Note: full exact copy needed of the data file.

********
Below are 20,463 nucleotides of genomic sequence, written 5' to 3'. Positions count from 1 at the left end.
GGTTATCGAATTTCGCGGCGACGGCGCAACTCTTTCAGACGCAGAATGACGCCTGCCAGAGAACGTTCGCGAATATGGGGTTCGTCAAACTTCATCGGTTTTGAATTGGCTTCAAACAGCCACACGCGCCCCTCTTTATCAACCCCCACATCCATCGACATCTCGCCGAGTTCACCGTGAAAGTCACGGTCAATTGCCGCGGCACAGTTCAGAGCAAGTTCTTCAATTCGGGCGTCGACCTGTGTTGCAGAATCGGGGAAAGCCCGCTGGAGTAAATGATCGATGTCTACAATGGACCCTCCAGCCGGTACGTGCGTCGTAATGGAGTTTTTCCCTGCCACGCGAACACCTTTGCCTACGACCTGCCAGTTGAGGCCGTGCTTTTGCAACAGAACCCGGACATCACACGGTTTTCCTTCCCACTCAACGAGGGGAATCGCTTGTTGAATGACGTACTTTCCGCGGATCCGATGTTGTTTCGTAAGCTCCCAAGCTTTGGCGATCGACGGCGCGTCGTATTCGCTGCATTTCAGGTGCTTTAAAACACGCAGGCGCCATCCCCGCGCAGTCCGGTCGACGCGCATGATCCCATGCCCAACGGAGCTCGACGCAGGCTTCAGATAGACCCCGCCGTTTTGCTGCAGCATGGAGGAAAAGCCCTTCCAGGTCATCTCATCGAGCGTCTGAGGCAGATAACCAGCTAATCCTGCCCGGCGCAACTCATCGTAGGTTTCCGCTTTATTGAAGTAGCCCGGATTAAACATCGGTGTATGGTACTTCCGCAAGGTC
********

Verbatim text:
Below are 20,463 nucleotides of genomic sequence, written 5' to 3'. Positions count from 1 at the left end.
GGTTATCGAATTTCGCGGCGACGGCGCAACTCTTTCAGACGCAGAATGACGCCTGCCAGAGAACGTTCGCGAATATGGGGTTCGTCAAACTTCATCGGTTTTGAATTGGCTTCAAACAGCCACACGCGCCCCTCTTTATCAACCCCCACATCCATCGACATCTCGCCGAGTTCACCGTGAAAGTCACGGTCAATTGCCGCGGCACAGTTCAGAGCAAGTTCTTCAATTCGGGCGTCGACCTGTGTTGCAGAATCGGGGAAAGCCCGCTGGAGTAAATGATCGATGTCTACAATGGACCCTCCAGCCGGTACGTGCGTCGTAATGGAGTTTTTCCCTGCCACGCGAACACCTTTGCCTACGACCTGCCAGTTGAGGCCGTGCTTTTGCAACAGAACCCGGACATCACACGGTTTTCCTTCCCACTCAACGAGGGGAATCGCTTGTTGAATGACGTACTTTCCGCGGATCCGATGTTGTTTCGTAAGCTCCCAAGCTTTGGCGATCGACGGCGCGTCGTATTCGCTGCATTTCAGGTGCTTTAAAACACGCAGGCGCCATCCCCGCGCAGTCCGGTCGACGCGCATGATCCCATGCCCAACGGAGCTCGACGCAGGCTTCAGATAGACCCCGCCGTTTTGCTGCAGCATGGAGGAAAAGCCCTTCCAGGTCATCTCATCGAGCGTCTGAGGCAGATAACCAGCTAATCCTGCCCGGCGCAACTCATCGTAGGTTTCCGCTTTATTGAAGTAGCCCGGATTAAACATCGGTGTATGGTACTTCCGCAAGGTC